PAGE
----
The Indian food market is expected to reach Rs 42 lakh crore by 2020, says a report by Boston Consulting Group. At present, the size of the Indian food market is estimated to be Rs 23 lakh crore in 2014.
“India’s food market size which is at around Rs 23 trillion in 2014 is set to reach around Rs 42 trillion by 2020, along with a three-time increase in average household income from 2010-2020,” Boston Consulting Group (BCG) Principal Rohit Ramesh said at the India Food Forum 2015.
“Premium chocolates are gaining share just like premium biscuits, as structural income is supporting the consumption. With rising urbanisation, Indian food market constitutes 41 per cent of fresh perishable dairy, 34 per cent staples and 15 per cent on beverages and foods,” Ramesh added.
Off late, a change in Indian food habits was observed, wherein there was an increase in fresh dairy products as well as protine foods. Further, in India food spending is considered second to health expenditure.
Food Bazaar CEO Devendra Chawla said, “Customers are evolving faster than ever before as they continue to consume multi-grain, multi-vitamin and low-diet foods”.
“While supermarkets aided Indian housewives, retail trends indicate that convenience is gaining premium while health and hygiene have gained prominence in the food segment. Also, an emerging trend was observed that nuclear family has boosted food retail, the rising singles population has increased pet population and thereby increasing consumption of pet food,’ added Chawla.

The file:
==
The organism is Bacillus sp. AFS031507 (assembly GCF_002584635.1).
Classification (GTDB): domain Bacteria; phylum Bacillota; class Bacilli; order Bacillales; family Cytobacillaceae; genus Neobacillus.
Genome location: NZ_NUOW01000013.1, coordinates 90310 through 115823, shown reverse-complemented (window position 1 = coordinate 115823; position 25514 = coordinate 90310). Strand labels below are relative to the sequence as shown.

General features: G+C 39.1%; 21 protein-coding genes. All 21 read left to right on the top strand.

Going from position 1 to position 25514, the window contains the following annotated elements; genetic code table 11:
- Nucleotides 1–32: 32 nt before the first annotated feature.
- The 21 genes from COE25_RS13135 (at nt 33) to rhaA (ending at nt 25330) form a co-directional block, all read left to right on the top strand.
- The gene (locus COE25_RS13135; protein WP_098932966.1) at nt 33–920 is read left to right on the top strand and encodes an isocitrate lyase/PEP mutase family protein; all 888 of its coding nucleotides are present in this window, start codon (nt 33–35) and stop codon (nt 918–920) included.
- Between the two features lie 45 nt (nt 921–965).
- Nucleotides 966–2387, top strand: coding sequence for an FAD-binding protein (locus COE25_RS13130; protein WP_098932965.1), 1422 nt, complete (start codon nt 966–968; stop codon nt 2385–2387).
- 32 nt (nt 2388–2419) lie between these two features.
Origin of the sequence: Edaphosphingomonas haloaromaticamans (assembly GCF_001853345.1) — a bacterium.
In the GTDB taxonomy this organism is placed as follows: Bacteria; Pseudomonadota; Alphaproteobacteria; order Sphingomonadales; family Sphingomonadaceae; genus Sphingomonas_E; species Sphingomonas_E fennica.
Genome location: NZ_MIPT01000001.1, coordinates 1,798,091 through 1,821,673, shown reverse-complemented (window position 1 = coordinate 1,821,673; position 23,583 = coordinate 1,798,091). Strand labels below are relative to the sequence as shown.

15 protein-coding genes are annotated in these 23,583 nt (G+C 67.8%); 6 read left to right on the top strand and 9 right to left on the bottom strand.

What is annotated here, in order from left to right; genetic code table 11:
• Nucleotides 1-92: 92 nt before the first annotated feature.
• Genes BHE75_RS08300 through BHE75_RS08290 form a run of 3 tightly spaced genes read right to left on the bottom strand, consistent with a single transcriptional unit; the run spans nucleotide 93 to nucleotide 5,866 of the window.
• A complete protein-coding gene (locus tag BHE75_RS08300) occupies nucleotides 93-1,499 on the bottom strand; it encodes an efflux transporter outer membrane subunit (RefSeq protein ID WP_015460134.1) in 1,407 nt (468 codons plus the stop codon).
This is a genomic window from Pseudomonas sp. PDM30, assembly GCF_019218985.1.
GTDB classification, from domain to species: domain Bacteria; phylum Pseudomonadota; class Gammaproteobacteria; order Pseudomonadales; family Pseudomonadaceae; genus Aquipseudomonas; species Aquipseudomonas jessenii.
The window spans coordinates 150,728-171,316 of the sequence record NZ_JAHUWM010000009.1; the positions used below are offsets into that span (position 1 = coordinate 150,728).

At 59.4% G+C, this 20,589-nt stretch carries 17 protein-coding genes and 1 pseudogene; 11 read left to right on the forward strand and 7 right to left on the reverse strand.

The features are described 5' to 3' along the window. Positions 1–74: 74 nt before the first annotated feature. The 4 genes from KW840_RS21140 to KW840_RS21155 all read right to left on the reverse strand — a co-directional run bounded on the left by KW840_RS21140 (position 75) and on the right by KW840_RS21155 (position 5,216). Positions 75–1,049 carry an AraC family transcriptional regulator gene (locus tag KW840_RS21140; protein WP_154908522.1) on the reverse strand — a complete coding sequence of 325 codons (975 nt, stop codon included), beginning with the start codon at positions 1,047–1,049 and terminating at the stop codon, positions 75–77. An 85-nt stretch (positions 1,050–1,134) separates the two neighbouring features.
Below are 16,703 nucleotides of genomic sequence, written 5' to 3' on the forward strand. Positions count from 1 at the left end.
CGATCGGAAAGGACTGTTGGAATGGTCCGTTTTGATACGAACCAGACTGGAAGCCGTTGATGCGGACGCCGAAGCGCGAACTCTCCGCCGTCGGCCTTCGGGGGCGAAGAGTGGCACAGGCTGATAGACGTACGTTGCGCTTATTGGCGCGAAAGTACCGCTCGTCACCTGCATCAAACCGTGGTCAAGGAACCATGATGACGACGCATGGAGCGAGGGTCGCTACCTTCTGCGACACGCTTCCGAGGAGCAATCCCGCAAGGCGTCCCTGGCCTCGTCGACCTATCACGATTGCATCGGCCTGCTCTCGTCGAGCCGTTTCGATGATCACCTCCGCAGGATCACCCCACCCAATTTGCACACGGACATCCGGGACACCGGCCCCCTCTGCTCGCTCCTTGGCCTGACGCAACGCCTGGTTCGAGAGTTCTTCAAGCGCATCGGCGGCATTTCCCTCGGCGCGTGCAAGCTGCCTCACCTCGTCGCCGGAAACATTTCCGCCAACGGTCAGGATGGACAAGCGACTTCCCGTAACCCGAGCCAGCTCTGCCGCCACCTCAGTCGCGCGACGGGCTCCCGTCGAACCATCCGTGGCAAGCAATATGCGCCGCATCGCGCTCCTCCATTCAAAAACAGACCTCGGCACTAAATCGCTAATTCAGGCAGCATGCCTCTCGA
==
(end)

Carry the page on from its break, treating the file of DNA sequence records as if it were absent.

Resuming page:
According to the experts, in India there is a need to revisit food standards, in a bid to address serious issues like malnourishment.
“Many Quick Service Restaurant companies are keen to enter India but want to ensure audit of their suppliers here. However, there is a dilemma with respect to harmonisation of these standards,” certification body NSF International Regional Audit Manager Jitendra Nautiyal said.
Commenting on the matter, TFS Corporate Solutions Executive Director (Food Safety) Ujjwal Kumar said, “Food safety norms need to be evolved if Indian trade has to grow. For pan masala, you only need to add that it is injurious to health, while the Indian regulator insists that Scotch must have ‘best before’ date on its label.”